Have there been other situations where formaldehyde was alleged to cause similar problems?
You may recall that after Hurricanes Katrina and Rita, FEMA contracted with a number of manufacturers to provide billions of dollars worth of trailers for residents of Gulf Coast states who were homeless after the storms. Within months, thousands of trailer occupants began reporting headaches, nosebleeds, burning eyes, flu-like symptoms and respiratory problems. Tests found high levels of formaldehyde in the units, averaging five times what is normally found in modern homes. Some of the hazardous wood products were imported from China. Eventually a federal class action ended in a $42.6 million settlement for about 55,000 residents of Louisiana, Mississippi, Alabama and Texas.
What should we do if we suspect high levels of formaldehyde in our home?
If you experience any of the symptoms of formaldehyde exposure while you are at home but not when you are at work or elsewhere, the Consumer Product Safety Commission (CPSC) suggests that you ask yourself these questions about your home environment:
- Have the flooring or cabinets recently been refinished?
- Has remodeling occurred using pressed-wood products like wall paneling or laminate floors?
- Have new cabinets, wall coverings, or furniture been installed?
- Has a wood-burning stove or other combustion source been used?
- Has an indoor air-cleaner that intentionally generates ozone been used?
- Have you recently worn new, unlaundered crease-, stain-, or static-resistant clothes?
- Do you or others smoke indoors?
- Has your house been tightly insulated recently for energy efficiency?
If the answer is yes to any of these questions and you have re-occurring symptoms, contact your physician and/or state or local health department for assistance.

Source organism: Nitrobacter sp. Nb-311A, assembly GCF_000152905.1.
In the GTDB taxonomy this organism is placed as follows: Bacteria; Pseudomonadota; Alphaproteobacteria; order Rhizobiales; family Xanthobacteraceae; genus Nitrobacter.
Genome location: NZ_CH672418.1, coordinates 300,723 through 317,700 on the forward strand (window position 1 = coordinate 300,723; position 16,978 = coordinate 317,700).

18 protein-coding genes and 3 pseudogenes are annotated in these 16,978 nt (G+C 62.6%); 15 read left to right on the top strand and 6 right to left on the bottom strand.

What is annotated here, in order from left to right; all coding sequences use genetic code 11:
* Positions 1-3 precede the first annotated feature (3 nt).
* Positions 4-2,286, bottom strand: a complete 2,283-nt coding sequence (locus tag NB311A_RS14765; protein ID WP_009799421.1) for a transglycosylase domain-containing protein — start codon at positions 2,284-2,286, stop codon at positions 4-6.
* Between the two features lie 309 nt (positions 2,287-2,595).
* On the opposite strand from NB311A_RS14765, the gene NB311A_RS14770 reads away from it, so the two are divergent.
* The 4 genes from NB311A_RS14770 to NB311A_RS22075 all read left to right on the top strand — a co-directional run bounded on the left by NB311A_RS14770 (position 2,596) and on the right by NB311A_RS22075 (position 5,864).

Should we have formaldehyde tests run on our home?
It is possible to have formaldehyde levels measured, but the CPSC points out that there are no state or federal certification programs for indoor air quality testers unless they’re testing for lead or asbestos. For this reason, you should be wary of unqualified, unlicensed companies and seek input from the health department or EPA. (One of the public relations defenses Lumber Liquidators has launched since the “60 Minutes” segment is that the program’s laboratory testing was deficient.) Do-it-yourself kits for formaldehyde testing are available but may not be reliable.
If we find out that a product in our home emits unacceptable levels of formaldehyde, do we have grounds for a lawsuit?
At the Louthian Law Firm, we have helped many victims of dangerous products. If you believe a wood product in your South Carolina home has polluted the air you and your family breathe, we want to hear your story. Call our Columbia office at (803) 454-1200 for a free, no-obligation evaluation.
Bert Louthian has been practicing law in Columbia with his father, Herb, since 1985. After receiving his Juris Doctorate from the University of South Carolina, Bert launched his legal career in his father’s firm. With 80 years of legal experience between them, Louthian Law, P.A. remains Family-Owned and Family-Focused.
Bert understands that when life goes wrong – when you or someone you love gets hurt or suffers a loss, it can feel like nothing will ever be right or fair again. He gets up and goes to work every day to prove that feeling wrong – and does everything in his power to make things right again.